In business, there is a common saying “The perfect is the enemy of the good” (though the saying dates back to the 17th century). It is often muttered as an affirmation that good enough will suffice, that trying to achieve perfection will lead to a project never being completed, or not completed on time. In business, you only have to do enough to beat the competition, you don’t have to be perfect (branding nuances aside). There is also another sense of this phrase, which is, someone may never even start a task, because they don’t feel that they will ever reach the perfection they believe is required.
In brain health recovery, we can apply similar thinking. We don’t have to be perfect: have perfect thoughts, actions, feelings, emotions, etc. We accept ourselves just as we are, we love ourselves, just as we are, we accept others just as they are, and the universe just as it is. We start the journey of recovery knowing that it will not be a straight line, that there will be some days that are better than others, and all our imperfections are part of who we are. We are loved, and completely lovable, despite imperfections. What makes us lovable is not being perfect, but our capacity for kindness, compassion, and love. Expecting perfection in ourselves, and others, is a recipe for SADness (stress, anxiety, and depression).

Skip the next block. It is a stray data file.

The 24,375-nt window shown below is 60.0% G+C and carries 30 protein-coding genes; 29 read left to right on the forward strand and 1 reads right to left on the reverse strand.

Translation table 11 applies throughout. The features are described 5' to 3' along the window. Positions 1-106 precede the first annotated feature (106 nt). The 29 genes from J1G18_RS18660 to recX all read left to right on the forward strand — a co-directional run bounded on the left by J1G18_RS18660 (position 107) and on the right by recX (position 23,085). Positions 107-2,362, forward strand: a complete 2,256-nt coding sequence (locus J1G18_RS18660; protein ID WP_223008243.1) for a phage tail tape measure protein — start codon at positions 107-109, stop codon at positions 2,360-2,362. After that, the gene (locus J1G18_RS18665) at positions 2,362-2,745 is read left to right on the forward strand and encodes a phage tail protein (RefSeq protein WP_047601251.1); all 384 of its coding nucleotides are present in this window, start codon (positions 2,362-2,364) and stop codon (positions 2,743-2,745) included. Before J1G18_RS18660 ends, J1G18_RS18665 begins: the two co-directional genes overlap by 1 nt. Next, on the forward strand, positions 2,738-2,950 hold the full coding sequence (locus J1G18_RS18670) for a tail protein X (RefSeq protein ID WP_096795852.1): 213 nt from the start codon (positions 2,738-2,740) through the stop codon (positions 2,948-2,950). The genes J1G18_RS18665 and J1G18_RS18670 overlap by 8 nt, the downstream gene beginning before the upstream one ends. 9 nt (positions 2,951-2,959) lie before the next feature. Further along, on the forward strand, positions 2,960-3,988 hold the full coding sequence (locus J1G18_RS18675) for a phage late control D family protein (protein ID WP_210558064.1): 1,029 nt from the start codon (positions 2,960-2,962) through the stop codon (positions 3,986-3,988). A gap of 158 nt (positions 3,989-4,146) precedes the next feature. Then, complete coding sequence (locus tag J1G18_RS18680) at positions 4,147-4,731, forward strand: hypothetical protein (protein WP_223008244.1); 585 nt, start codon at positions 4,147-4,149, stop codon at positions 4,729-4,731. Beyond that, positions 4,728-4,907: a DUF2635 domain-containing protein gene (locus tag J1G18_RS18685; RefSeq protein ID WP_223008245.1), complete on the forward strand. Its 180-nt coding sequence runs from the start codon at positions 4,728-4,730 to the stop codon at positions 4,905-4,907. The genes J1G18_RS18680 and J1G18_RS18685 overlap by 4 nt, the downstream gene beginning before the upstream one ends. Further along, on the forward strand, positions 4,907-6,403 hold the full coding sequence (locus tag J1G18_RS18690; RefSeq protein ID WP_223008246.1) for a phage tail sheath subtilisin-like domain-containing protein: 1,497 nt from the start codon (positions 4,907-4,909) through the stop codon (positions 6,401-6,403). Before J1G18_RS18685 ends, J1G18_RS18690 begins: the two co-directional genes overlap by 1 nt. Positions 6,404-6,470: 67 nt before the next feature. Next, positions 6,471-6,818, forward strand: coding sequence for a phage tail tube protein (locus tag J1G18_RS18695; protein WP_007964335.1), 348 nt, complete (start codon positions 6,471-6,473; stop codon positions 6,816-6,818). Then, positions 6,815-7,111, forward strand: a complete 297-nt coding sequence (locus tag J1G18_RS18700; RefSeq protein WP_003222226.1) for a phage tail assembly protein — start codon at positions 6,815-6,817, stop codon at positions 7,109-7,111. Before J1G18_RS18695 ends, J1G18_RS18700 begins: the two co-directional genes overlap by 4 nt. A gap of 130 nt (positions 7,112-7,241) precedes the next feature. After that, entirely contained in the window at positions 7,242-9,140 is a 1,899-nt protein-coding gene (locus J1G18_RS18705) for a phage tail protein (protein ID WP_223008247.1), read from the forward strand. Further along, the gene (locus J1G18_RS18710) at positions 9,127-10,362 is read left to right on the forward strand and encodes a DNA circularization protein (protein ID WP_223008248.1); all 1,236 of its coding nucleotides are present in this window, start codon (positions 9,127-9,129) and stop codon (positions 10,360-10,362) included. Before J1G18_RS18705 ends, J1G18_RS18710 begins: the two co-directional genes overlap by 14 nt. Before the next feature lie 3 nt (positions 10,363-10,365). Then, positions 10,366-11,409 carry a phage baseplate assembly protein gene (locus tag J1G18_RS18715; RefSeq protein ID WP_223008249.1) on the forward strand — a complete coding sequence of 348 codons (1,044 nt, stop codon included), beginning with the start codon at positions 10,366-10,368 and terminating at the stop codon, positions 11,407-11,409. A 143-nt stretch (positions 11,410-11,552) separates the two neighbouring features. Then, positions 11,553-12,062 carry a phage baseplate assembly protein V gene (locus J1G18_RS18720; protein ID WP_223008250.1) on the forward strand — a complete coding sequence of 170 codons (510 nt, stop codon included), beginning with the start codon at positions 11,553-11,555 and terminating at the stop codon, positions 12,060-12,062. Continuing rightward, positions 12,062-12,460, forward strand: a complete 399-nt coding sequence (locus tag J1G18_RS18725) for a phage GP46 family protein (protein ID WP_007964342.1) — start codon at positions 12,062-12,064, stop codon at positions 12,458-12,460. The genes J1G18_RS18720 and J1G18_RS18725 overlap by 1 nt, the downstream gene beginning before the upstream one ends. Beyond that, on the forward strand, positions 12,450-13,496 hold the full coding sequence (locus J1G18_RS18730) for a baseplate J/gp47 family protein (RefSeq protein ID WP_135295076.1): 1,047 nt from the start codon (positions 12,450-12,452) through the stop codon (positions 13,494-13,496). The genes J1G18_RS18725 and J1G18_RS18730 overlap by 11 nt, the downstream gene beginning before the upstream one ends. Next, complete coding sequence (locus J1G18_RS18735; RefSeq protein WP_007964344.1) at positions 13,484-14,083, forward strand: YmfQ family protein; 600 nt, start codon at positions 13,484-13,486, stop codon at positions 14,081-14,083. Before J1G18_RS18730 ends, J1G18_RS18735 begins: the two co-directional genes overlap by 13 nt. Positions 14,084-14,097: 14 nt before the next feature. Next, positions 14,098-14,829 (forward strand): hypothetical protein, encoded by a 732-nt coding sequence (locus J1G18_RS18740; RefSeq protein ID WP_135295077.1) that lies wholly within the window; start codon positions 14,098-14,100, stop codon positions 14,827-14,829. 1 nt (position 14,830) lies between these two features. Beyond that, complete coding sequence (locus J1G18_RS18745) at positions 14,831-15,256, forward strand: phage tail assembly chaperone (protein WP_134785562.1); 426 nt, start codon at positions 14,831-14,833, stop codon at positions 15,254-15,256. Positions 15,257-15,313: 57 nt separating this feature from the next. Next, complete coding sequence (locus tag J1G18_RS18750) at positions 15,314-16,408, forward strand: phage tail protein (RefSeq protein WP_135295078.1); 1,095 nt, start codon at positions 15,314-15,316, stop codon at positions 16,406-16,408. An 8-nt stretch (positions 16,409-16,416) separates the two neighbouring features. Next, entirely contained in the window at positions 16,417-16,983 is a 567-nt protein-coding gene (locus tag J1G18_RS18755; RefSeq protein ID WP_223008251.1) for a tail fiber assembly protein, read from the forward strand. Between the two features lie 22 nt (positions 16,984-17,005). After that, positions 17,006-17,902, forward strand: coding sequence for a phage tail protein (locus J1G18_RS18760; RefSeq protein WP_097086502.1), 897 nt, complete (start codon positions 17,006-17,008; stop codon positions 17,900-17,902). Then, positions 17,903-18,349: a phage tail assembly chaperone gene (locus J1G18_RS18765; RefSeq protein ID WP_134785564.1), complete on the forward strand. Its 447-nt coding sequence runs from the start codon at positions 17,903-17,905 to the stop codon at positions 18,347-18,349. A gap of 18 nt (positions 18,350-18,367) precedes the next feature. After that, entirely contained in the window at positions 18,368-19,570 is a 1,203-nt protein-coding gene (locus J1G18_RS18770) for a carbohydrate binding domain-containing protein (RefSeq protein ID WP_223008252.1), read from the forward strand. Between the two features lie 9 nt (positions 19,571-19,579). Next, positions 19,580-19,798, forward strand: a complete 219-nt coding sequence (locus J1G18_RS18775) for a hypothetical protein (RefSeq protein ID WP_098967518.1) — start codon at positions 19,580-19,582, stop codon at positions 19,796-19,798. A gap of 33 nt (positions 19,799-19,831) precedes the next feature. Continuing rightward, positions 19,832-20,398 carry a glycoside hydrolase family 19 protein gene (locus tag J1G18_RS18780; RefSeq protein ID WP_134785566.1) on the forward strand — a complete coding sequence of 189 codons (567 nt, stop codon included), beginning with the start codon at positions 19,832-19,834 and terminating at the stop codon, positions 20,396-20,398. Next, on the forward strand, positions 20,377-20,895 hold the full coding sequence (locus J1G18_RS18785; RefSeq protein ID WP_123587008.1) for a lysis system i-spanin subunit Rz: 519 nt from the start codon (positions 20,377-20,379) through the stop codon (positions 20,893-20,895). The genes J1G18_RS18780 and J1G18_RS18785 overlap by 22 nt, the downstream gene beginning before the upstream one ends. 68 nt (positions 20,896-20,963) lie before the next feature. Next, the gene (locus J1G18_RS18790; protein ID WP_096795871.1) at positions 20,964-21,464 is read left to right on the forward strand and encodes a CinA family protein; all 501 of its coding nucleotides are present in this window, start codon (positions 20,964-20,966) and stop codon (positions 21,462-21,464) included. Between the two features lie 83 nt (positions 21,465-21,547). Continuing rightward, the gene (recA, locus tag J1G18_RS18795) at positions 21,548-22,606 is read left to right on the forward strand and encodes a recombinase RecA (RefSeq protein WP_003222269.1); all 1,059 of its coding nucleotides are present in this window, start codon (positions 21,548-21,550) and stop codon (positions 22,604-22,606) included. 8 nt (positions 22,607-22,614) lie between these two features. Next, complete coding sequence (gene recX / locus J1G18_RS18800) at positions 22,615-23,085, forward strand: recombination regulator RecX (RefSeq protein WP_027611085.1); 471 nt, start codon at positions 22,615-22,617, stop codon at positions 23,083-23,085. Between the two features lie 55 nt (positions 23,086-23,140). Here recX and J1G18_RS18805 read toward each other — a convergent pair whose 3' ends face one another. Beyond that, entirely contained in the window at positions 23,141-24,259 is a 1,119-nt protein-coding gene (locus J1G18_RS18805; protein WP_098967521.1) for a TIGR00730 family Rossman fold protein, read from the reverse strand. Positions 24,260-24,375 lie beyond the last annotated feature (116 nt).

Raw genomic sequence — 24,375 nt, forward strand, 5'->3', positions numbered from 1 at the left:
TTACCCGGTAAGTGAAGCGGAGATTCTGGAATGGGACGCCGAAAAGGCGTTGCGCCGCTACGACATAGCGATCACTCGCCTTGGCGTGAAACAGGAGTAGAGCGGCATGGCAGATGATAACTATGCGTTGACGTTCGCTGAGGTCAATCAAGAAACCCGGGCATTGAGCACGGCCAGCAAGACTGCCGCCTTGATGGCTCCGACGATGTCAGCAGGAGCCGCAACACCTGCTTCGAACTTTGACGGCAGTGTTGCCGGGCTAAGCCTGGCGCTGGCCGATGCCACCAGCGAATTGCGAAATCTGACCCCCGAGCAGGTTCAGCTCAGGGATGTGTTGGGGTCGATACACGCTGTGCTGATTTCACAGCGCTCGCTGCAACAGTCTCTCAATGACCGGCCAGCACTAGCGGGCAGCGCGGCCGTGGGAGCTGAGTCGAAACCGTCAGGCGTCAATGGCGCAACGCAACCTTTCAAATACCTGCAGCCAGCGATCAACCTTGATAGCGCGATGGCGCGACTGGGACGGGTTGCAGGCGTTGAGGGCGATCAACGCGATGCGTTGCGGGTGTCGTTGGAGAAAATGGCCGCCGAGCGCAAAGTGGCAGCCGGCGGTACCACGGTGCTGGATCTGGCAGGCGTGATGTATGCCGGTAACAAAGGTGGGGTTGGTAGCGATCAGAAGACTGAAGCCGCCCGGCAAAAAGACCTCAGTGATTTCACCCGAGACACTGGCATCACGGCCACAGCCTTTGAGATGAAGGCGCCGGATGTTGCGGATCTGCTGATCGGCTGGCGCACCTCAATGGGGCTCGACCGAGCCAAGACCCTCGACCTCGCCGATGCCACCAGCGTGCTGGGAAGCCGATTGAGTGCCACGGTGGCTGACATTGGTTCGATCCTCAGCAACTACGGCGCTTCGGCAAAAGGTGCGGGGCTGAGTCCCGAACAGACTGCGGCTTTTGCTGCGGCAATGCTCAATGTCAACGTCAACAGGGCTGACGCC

Attachment is the basis of suffering, and among the pantheon of attachments, perfectionism is a common theme in recovery. If we are attached to perfection, then every overgrown finger nail has to be bitten off, every uncomfortable feeling means we are a bad person and the feeling has to be shoved back down, every drink means I will always be an alcoholic, every mistake is a sign that our recovery is completely off the rails, every thought that was involuntarily thrown into our consciousness, by a brain we do not completely control, means we are crazy people, and our meds are not working. Attachment to perfectionism is an opportunity to find thousands of different problems with ourselves, others, and the universe, all contributing to distorted thinking, critical self-talk, bad self-esteem, a diminished capacity to love ourselves and others, and a hopeless outlook on life. Perfectionism is SADness by a thousand cuts.
Today I will accept imperfection in everything, accepting myself and the universe just as it is, loving myself and life just as it is, celebrating progress, and not sabotaging my recovery or my joy of life, with the expectation of perfection. Today I am good enough, I have enough, and I am right where I need to be.